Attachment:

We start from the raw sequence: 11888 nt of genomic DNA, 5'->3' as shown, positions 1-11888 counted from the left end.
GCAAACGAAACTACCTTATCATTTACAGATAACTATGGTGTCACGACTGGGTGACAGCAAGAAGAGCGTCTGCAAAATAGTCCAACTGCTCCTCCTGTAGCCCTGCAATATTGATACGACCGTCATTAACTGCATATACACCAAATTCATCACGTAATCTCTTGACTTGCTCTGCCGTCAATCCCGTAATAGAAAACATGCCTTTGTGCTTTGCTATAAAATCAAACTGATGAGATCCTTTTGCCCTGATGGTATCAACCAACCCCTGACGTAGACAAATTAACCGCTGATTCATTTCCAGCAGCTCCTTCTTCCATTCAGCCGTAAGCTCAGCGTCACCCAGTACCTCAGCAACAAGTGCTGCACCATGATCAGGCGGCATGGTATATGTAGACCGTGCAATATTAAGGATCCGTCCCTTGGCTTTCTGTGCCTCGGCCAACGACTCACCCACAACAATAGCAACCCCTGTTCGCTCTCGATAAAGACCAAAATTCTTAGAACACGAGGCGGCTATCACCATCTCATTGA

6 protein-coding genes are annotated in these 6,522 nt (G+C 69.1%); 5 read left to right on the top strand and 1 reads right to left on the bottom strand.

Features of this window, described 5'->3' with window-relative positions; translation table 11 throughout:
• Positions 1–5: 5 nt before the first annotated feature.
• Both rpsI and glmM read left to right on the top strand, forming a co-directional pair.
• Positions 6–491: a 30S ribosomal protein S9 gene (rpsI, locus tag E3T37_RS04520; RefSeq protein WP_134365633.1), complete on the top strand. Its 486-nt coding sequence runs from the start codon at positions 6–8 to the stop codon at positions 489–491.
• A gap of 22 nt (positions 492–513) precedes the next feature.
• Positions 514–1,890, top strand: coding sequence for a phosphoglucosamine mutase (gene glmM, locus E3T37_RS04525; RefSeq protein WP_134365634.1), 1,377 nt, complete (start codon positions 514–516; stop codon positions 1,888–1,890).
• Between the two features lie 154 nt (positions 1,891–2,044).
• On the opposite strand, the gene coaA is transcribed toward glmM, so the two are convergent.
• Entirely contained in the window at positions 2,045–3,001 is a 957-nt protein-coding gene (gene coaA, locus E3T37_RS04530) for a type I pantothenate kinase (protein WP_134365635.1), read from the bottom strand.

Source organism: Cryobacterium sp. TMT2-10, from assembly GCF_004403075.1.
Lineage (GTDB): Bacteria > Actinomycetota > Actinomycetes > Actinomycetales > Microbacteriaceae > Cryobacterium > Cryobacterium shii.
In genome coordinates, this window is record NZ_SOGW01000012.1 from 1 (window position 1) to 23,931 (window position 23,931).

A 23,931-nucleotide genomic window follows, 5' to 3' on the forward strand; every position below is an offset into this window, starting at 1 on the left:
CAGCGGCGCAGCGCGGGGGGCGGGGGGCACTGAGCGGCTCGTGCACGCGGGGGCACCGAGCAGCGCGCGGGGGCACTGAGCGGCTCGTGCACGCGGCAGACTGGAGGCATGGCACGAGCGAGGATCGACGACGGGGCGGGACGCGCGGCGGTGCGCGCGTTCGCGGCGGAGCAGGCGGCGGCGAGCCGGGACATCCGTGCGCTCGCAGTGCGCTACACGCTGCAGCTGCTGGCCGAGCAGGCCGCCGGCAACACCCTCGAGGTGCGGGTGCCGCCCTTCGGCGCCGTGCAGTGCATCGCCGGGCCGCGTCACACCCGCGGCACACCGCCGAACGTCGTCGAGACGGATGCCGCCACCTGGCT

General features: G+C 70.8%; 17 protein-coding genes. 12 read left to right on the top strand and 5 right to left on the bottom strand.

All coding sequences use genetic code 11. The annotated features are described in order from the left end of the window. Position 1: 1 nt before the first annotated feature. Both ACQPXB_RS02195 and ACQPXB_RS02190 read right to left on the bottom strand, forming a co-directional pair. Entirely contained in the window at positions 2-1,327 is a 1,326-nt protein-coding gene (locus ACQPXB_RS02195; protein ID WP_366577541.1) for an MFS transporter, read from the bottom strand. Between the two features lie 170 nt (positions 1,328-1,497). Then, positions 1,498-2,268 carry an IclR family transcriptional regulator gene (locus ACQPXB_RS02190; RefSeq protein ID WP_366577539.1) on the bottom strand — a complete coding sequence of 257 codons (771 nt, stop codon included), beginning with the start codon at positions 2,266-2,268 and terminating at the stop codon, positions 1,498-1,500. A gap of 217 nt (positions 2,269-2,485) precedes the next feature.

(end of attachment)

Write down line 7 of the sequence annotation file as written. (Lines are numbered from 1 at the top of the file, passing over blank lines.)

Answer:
• Positions 6–491: a 30S ribosomal protein S9 gene (rpsI, locus tag E3T37_RS04520; RefSeq protein WP_134365633.1), complete on the top strand. Its 486-nt coding sequence runs from the start codon at positions 6–8 to the stop codon at positions 489–491.